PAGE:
The PRC in mid-November 2003 issued several very sharp warnings at high levels that it would not stand by if Taiwan declared independence. This was widely seen as a response to US reverses in its promise gradually to disengage from Taiwan, as stipulated by the Three Communiqués that define US-China relations. In early November, Chen Shui-bian took an unofficial trip to the United States in which he was much more on public view than in previous visits. This trip increased his popularity on Taiwan to the point where most polls indicated that he was even or slightly ahead of the Lien-Soong ticket. His US trip in early 2003 also alarmed the PRC in that it appeared to convince them that the US would do less to constrain Chen Shui-bian than it had earlier indicated.

    Another referendum could ask about independence

    Chen's rise in the polls caused the opposition to change its campaign strategy. To counter Chen's platform for a new constitution by 2008, the opposition campaigned for a major constitutional change by 2004. In addition, the opposition ended its obstruction of a referendum bill, thus permitting referendums. The vetting of the referendum bill prompted Beijing to issue sharp warnings about passage of a referendum bill - which at some point would also permit a popular vote on sovereignty. The bill that was passed on November 27 did not contain restrictions on the content of referendums, but it did include very high hurdles for referendums on constitutional issues.

    In addition, the bill contained a provision for a defensive referendum to be called if the sovereignty of the ROC were under threat. On November 29, Chen announced that given that the PRC had missiles aimed at Taiwan, he had the power under the defensive-referendum clause to order a referendum on sovereignty - although he did not do so. This statement was very strongly criticized both by Beijing and by the pan-blue opposition coalition. But instead, Chen proposed a referendum to ask the PRC to remove missiles aimed at Taiwan.

    During Chinese Premier Wen Jaibao's visit last November, US President George W Bush gave a clear statement that it "opposes" any form of referendum that would unilaterally change the status quo of Taiwan. The United States fears that Chen will put Washington in the unwelcome position of having to show its hand in its policy of ambiguity adopted in recent decades - if Chen's game of pushing the independence envelope should trigger a PRC military confrontation in the Taiwan Strait. That conflict would involve the US.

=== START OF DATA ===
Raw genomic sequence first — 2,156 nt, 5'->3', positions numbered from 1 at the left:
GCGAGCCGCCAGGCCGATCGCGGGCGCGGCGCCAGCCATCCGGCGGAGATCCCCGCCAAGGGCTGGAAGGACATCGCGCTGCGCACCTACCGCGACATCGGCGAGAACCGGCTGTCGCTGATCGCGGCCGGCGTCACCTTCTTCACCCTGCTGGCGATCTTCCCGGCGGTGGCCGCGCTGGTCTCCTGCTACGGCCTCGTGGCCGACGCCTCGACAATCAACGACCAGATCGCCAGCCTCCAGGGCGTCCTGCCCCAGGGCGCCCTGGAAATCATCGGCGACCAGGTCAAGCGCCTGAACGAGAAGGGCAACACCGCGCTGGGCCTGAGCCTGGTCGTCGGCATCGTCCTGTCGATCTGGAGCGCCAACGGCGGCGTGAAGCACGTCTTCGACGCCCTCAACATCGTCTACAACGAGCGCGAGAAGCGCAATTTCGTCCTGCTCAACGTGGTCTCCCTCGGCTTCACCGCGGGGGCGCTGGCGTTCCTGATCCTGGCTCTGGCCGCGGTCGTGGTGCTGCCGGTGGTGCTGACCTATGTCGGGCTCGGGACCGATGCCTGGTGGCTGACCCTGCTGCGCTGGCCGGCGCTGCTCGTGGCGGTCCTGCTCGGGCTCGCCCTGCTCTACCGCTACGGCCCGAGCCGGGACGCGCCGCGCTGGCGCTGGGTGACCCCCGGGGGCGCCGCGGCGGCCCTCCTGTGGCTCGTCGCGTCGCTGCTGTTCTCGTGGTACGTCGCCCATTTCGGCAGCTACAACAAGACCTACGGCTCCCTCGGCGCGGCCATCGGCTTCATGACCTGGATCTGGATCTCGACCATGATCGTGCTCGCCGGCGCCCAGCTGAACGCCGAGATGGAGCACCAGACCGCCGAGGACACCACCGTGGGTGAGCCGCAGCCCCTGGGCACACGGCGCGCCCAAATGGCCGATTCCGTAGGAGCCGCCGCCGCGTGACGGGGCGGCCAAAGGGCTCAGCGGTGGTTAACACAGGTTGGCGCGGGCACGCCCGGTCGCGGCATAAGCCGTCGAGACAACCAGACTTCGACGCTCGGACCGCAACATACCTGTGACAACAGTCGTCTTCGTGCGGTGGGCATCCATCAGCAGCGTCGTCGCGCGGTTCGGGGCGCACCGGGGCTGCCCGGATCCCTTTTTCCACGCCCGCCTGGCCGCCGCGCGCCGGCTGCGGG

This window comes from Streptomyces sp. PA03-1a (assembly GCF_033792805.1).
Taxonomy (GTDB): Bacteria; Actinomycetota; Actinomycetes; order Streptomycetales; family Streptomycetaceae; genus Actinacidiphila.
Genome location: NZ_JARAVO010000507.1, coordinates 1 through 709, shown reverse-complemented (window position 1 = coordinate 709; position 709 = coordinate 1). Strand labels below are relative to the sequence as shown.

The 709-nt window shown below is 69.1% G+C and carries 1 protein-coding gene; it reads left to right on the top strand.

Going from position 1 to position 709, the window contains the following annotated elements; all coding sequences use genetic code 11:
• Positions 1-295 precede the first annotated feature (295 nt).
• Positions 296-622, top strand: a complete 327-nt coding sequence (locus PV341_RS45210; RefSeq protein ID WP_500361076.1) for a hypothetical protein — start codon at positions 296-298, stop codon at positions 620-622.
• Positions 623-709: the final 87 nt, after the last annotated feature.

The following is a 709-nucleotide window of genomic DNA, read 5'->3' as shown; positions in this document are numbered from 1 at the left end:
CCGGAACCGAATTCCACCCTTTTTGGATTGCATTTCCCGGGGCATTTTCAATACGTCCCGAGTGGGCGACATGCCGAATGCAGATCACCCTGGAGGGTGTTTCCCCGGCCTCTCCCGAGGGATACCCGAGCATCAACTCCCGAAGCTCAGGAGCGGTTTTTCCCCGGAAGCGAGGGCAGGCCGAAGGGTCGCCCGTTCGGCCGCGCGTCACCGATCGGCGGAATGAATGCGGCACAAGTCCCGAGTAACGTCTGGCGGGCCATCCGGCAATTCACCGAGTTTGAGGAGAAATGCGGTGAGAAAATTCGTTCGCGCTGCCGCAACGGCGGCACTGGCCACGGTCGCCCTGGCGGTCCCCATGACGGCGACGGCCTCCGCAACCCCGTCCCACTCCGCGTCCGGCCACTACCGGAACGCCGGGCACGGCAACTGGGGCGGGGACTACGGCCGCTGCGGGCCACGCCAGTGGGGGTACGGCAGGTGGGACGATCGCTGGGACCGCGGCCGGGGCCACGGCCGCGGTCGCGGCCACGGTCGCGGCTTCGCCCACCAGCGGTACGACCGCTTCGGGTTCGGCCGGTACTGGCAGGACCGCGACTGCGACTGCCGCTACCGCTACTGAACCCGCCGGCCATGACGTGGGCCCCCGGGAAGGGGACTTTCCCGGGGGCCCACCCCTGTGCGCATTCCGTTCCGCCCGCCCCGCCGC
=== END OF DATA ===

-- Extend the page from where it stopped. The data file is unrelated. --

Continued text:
The US has an implied obligation to help Taiwan defend itself, as stated somewhat ambiguously in the Taiwan Relations Act, a US domestic law that infringes on the internal affairs of China in the name of defending democracy. Yet democracy on Taiwan is not the issue. The issue is Taiwan independence. The US is unwilling to confront China in East Asia especially while it is bogged down in an Iraq quagmire, with no end in sight. Also the issue of Pyongyang's nuclear proliferation hangs in the balance. Despite vocal US reservations, however, Chen continues to insist that a referendum will be held on March 20, as well as the presidential vote.

    Former US secretary of state Henry Kissinger, chief architect of US-China rapprochement under president Richard Nixon, published an essay titled "The way to avoid confrontation" regarding US policy toward China and Taiwan in the October 25, 1999, edition of Japan's Yomiuri Shimbun. In sum, the idea is to avoid a crisis of Sino-US confrontation and defer China's "reunification" with Taiwan by getting Taiwan to agree that Taiwan is part of China.

    Kissinger wrote: "Relations between the United States and China this year [1999] have come under the greatest strain since bilateral diplomatic ties were re-established in 1971 ... In this atmosphere Taiwan's sudden and unilateral challenge to the existing political understandings in the Taiwan Strait ... is interpreted in Beijing as the culmination of a US plot to divide China. Chinese warnings of a possible military response have taken on a severity reminiscent of the prelude to the Chinese intervention in the Korean War in 1950."